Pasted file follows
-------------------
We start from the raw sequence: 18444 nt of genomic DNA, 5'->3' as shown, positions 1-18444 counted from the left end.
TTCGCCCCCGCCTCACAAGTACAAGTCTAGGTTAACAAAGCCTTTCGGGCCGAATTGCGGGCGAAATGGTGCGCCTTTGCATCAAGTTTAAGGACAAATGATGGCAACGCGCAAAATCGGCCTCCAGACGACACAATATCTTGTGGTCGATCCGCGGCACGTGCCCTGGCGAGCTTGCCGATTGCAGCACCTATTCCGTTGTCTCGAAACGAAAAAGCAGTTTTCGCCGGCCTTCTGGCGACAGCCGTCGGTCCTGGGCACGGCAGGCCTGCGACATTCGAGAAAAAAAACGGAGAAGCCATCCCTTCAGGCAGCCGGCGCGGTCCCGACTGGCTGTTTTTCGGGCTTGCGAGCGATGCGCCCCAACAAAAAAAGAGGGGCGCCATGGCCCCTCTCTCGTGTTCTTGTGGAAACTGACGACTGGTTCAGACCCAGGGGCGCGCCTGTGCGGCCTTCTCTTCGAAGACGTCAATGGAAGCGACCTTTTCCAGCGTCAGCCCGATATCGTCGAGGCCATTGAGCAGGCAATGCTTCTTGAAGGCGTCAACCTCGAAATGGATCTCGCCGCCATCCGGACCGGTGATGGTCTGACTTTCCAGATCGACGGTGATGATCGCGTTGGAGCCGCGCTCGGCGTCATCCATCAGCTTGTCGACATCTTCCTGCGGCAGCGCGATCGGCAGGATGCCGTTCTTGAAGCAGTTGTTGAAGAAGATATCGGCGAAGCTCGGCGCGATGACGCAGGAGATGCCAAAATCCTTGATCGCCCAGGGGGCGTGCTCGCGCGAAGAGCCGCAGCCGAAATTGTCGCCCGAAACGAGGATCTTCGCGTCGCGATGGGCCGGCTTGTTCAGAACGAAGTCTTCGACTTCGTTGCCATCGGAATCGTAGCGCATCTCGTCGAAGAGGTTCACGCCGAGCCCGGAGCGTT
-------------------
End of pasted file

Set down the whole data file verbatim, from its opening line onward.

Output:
We start from the raw sequence: 18444 nt of genomic DNA, 5'->3' as shown, positions 1-18444 counted from the left end.
TTCGCCCCCGCCTCACAAGTACAAGTCTAGGTTAACAAAGCCTTTCGGGCCGAATTGCGGGCGAAATGGTGCGCCTTTGCATCAAGTTTAAGGACAAATGATGGCAACGCGCAAAATCGGCCTCCAGACGACACAATATCTTGTGGTCGATCCGCGGCACGTGCCCTGGCGAGCTTGCCGATTGCAGCACCTATTCCGTTGTCTCGAAACGAAAAAGCAGTTTTCGCCGGCCTTCTGGCGACAGCCGTCGGTCCTGGGCACGGCAGGCCTGCGACATTCGAGAAAAAAAACGGAGAAGCCATCCCTTCAGGCAGCCGGCGCGGTCCCGACTGGCTGTTTTTCGGGCTTGCGAGCGATGCGCCCCAACAAAAAAAGAGGGGCGCCATGGCCCCTCTCTCGTGTTCTTGTGGAAACTGACGACTGGTTCAGACCCAGGGGCGCGCCTGTGCGGCCTTCTCTTCGAAGACGTCAATGGAAGCGACCTTTTCCAGCGTCAGCCCGATATCGTCGAGGCCATTGAGCAGGCAATGCTTCTTGAAGGCGTCAACCTCGAAATGGATCTCGCCGCCATCCGGACCGGTGATGGTCTGACTTTCCAGATCGACGGTGATGATCGCGTTGGAGCCGCGCTCGGCGTCATCCATCAGCTTGTCGACATCTTCCTGCGGCAGCGCGATCGGCAGGATGCCGTTCTTGAAGCAGTTGTTGAAGAAGATATCGGCGAAGCTCGGCGCGATGACGCAGGAGATGCCAAAATCCTTGATCGCCCAGGGGGCGTGCTCGCGCGAAGAGCCGCAGCCGAAATTGTCGCCCGAAACGAGGATCTTCGCGTCGCGATGGGCCGGCTTGTTCAGAACGAAGTCTTCGACTTCGTTGCCATCGGAATCGTAGCGCATCTCGTCGAAGAGGTTCACGCCGAGCCCGGAGCGTT